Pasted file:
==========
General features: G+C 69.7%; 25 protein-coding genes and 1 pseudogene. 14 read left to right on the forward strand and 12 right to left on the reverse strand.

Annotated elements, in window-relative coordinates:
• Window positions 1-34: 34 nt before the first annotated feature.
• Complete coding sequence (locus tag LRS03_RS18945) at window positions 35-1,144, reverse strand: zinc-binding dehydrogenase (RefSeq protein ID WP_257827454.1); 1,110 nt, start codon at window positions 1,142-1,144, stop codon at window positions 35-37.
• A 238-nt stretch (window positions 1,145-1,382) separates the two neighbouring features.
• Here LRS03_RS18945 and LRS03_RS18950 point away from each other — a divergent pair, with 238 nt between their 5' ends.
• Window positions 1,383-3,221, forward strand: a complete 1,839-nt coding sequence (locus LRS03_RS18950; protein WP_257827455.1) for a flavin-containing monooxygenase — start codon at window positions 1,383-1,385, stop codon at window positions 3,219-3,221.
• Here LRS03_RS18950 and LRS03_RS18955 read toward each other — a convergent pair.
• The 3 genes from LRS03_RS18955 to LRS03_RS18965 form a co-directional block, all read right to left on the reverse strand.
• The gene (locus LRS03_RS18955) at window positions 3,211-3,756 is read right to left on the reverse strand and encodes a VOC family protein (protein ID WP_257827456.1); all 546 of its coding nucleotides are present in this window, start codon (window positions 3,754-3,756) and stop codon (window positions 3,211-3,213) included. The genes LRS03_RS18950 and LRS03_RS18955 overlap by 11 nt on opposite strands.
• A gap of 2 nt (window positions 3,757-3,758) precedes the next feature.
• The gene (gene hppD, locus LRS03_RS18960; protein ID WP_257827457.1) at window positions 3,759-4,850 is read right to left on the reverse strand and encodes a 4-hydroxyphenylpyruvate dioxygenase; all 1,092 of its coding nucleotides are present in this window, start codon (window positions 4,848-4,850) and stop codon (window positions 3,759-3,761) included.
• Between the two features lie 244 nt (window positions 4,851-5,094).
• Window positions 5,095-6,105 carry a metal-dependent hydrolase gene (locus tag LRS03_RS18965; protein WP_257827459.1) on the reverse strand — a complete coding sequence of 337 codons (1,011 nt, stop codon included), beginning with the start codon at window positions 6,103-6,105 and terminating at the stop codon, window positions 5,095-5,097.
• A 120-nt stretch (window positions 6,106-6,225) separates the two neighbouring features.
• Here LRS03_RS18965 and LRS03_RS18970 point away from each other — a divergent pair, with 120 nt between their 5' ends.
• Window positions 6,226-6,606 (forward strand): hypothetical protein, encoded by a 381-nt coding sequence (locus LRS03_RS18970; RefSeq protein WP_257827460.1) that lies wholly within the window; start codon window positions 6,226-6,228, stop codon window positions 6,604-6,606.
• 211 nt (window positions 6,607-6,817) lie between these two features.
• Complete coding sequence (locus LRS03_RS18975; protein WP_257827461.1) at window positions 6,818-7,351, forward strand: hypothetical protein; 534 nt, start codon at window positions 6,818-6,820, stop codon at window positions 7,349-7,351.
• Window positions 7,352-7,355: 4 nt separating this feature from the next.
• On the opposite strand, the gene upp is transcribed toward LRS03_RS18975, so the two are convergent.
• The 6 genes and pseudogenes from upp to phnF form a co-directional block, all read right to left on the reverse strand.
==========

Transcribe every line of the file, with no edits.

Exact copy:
General features: G+C 69.7%; 25 protein-coding genes and 1 pseudogene. 14 read left to right on the forward strand and 12 right to left on the reverse strand.

Annotated elements, in window-relative coordinates:
• Window positions 1-34: 34 nt before the first annotated feature.
• Complete coding sequence (locus tag LRS03_RS18945) at window positions 35-1,144, reverse strand: zinc-binding dehydrogenase (RefSeq protein ID WP_257827454.1); 1,110 nt, start codon at window positions 1,142-1,144, stop codon at window positions 35-37.
• A 238-nt stretch (window positions 1,145-1,382) separates the two neighbouring features.
• Here LRS03_RS18945 and LRS03_RS18950 point away from each other — a divergent pair, with 238 nt between their 5' ends.
• Window positions 1,383-3,221, forward strand: a complete 1,839-nt coding sequence (locus LRS03_RS18950; protein WP_257827455.1) for a flavin-containing monooxygenase — start codon at window positions 1,383-1,385, stop codon at window positions 3,219-3,221.
• Here LRS03_RS18950 and LRS03_RS18955 read toward each other — a convergent pair.
• The 3 genes from LRS03_RS18955 to LRS03_RS18965 form a co-directional block, all read right to left on the reverse strand.
• The gene (locus LRS03_RS18955) at window positions 3,211-3,756 is read right to left on the reverse strand and encodes a VOC family protein (protein ID WP_257827456.1); all 546 of its coding nucleotides are present in this window, start codon (window positions 3,754-3,756) and stop codon (window positions 3,211-3,213) included. The genes LRS03_RS18950 and LRS03_RS18955 overlap by 11 nt on opposite strands.
• A gap of 2 nt (window positions 3,757-3,758) precedes the next feature.
• The gene (gene hppD, locus LRS03_RS18960; protein ID WP_257827457.1) at window positions 3,759-4,850 is read right to left on the reverse strand and encodes a 4-hydroxyphenylpyruvate dioxygenase; all 1,092 of its coding nucleotides are present in this window, start codon (window positions 4,848-4,850) and stop codon (window positions 3,759-3,761) included.
• Between the two features lie 244 nt (window positions 4,851-5,094).
• Window positions 5,095-6,105 carry a metal-dependent hydrolase gene (locus tag LRS03_RS18965; protein WP_257827459.1) on the reverse strand — a complete coding sequence of 337 codons (1,011 nt, stop codon included), beginning with the start codon at window positions 6,103-6,105 and terminating at the stop codon, window positions 5,095-5,097.
• A 120-nt stretch (window positions 6,106-6,225) separates the two neighbouring features.
• Here LRS03_RS18965 and LRS03_RS18970 point away from each other — a divergent pair, with 120 nt between their 5' ends.
• Window positions 6,226-6,606 (forward strand): hypothetical protein, encoded by a 381-nt coding sequence (locus LRS03_RS18970; RefSeq protein WP_257827460.1) that lies wholly within the window; start codon window positions 6,226-6,228, stop codon window positions 6,604-6,606.
• 211 nt (window positions 6,607-6,817) lie between these two features.
• Complete coding sequence (locus LRS03_RS18975; protein WP_257827461.1) at window positions 6,818-7,351, forward strand: hypothetical protein; 534 nt, start codon at window positions 6,818-6,820, stop codon at window positions 7,349-7,351.
• Window positions 7,352-7,355: 4 nt separating this feature from the next.
• On the opposite strand, the gene upp is transcribed toward LRS03_RS18975, so the two are convergent.
• The 6 genes and pseudogenes from upp to phnF form a co-directional block, all read right to left on the reverse strand.